Having worked for some of the biggest names in the OP industry throughout Europe, Anders Kristiansen is now firmly established as Lyreco’s main man in Asia. Here, he speaks to OPI about being at the forefront of one of the most committed foreign businesses to enter the Asian marketOPI: Hi Anders, thanks for finding time in a hectic schedule to do this interview. Just a couple of questions to set things rolling. First up, can you tell me a bit about your role at Lyreco now, and what that currently involves?
AK: I am the managing director for Asia Pacific. Actually, I’m the managing director for Asia today, covering all the Asian markets that we have, but from 1 July, I will take over our Australian subsidiary. So as of 1 July, I will be managing director Asia Pacific.
Currently we are in Korea, Hong Kong, Taiwan, Japan and Thailand, plus Australia.
OPI: When did you join Lyreco and what role did you come into?
AK: I came to Lyreco in 2000 as managing director of European subsidiaries. I did exactly the same as I do now, but just for the European market which, of course, in terms of sales volumes, is significantly bigger. It’s a much more mature market. And Eric (Bigeard, Lyreco CEO) offered me the chance to go and develop our Asian subsidiaries in February 2003.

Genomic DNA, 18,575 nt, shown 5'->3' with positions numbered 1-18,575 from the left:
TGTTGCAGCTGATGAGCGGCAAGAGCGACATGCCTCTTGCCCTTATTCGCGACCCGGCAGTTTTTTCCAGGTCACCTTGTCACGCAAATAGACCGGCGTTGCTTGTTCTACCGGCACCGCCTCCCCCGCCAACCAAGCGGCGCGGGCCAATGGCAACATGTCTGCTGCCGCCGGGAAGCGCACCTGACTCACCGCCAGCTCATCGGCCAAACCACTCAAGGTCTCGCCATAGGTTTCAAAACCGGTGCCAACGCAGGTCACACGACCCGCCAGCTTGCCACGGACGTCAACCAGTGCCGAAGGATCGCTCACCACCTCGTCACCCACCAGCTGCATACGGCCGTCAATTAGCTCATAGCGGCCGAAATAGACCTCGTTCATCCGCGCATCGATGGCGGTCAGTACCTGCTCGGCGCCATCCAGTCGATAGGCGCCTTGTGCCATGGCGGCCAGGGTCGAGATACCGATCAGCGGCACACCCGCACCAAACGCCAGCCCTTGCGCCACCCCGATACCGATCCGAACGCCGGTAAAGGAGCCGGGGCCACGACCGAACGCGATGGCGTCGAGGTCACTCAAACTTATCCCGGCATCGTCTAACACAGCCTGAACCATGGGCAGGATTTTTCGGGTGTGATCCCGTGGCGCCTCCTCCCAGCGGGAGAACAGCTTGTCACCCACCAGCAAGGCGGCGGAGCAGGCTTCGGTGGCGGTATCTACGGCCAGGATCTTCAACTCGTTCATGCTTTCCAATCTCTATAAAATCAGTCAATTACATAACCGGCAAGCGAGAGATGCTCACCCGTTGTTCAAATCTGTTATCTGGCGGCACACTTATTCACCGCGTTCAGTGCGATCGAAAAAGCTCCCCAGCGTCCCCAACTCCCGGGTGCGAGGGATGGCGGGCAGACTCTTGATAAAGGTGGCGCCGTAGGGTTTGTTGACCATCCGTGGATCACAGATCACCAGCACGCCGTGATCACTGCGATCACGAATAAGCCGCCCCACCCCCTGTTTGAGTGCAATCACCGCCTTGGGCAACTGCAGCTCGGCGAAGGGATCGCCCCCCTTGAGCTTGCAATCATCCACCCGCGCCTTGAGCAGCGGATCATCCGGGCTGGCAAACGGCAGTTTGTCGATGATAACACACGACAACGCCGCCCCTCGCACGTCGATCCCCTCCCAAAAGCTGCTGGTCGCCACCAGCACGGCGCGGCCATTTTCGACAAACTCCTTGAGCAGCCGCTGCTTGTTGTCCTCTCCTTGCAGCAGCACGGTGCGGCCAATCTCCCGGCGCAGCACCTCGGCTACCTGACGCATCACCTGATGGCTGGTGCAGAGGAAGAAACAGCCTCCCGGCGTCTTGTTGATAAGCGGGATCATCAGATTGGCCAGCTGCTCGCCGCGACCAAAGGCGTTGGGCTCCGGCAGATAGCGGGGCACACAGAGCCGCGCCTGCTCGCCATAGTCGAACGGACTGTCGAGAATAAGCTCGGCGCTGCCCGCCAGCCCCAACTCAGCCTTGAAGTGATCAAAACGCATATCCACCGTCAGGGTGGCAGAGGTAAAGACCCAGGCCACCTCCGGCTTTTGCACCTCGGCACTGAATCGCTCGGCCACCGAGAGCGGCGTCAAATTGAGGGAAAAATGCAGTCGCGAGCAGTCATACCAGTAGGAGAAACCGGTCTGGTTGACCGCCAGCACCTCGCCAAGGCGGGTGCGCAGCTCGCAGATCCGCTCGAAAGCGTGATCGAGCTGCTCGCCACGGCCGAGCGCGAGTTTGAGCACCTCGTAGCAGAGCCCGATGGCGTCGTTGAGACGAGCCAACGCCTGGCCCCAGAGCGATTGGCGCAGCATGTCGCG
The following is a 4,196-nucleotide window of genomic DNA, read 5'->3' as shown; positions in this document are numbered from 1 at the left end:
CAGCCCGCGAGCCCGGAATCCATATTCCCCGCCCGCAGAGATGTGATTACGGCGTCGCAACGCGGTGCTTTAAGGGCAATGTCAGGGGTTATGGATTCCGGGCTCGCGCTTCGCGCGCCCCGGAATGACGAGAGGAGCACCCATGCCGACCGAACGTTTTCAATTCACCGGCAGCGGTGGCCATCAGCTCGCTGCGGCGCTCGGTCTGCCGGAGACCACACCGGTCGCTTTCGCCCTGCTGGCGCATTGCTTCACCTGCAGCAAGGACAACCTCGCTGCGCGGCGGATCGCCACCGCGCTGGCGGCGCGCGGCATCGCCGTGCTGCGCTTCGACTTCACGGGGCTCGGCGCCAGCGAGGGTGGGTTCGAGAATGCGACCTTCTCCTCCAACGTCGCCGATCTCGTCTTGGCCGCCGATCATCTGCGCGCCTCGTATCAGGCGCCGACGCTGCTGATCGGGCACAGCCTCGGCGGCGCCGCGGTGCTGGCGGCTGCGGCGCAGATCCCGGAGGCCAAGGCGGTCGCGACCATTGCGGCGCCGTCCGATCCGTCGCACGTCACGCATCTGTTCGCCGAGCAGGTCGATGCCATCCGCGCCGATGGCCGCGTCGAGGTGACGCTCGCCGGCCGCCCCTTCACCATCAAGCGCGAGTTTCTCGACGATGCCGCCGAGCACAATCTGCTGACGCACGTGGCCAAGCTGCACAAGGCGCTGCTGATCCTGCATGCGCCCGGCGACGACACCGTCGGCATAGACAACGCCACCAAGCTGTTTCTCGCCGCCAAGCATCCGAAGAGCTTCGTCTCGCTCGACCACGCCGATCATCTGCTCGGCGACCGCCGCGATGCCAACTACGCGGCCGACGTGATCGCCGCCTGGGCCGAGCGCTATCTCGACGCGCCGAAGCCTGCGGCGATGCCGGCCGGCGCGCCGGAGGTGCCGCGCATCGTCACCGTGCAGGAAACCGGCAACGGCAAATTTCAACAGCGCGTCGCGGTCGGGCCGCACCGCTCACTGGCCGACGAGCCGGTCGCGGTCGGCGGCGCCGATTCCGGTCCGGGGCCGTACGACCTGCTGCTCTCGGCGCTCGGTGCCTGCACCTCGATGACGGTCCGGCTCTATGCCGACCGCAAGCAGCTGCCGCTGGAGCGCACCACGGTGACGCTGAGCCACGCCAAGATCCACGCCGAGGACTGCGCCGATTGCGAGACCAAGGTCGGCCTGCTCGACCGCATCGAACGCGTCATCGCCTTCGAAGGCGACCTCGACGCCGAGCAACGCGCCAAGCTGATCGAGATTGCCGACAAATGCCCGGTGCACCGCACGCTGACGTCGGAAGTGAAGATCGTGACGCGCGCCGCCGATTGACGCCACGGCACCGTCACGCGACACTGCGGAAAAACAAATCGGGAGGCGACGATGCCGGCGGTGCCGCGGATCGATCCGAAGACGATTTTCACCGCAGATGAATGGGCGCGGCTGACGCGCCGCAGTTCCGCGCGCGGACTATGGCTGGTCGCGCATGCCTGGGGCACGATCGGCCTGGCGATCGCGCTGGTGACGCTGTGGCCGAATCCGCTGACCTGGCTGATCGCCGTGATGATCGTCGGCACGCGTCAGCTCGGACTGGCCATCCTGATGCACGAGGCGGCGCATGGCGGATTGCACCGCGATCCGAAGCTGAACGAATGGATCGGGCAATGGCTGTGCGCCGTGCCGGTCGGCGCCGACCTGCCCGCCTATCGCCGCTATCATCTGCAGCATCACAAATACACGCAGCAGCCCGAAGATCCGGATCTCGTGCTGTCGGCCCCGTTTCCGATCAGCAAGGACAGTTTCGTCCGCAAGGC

OPI: So, how did Eric sell the idea of moving from Europe to Asia to you? It appears that your move to Asia really set down the increasing importance that Asia was going to have for Lyreco. Is that how he worded the move to you?
AK: Absolutely. It was one night before I was off on a management training course for four weeks, and he put the question to me: "Why don’t you go and take over our Asian business- I was gobsmacked and I couldn’t really answer him. So I said, "I’ll think about it," and I was convinced that was not what I wanted. I mean, I really did not want the job at first. But the more I thought about it, the more people I spoke to, the more I knew it was the right thing. Asia is where you have the growth. Asia is the market or the continent you read about all the time. This is where the action is. I’ve done Europe for many, many years and I know Europe inside out, so I thought that could be the challenge.
OPI: On a personal level, was it difficult when you first moved over here? Obviously it’s a big difference. I seem to remember you were living in Belgium at the time.
AK: Yes, you remember correctly. I lived in Belgium. Our head office is in Valenciennes, which is just south of the Belgian border.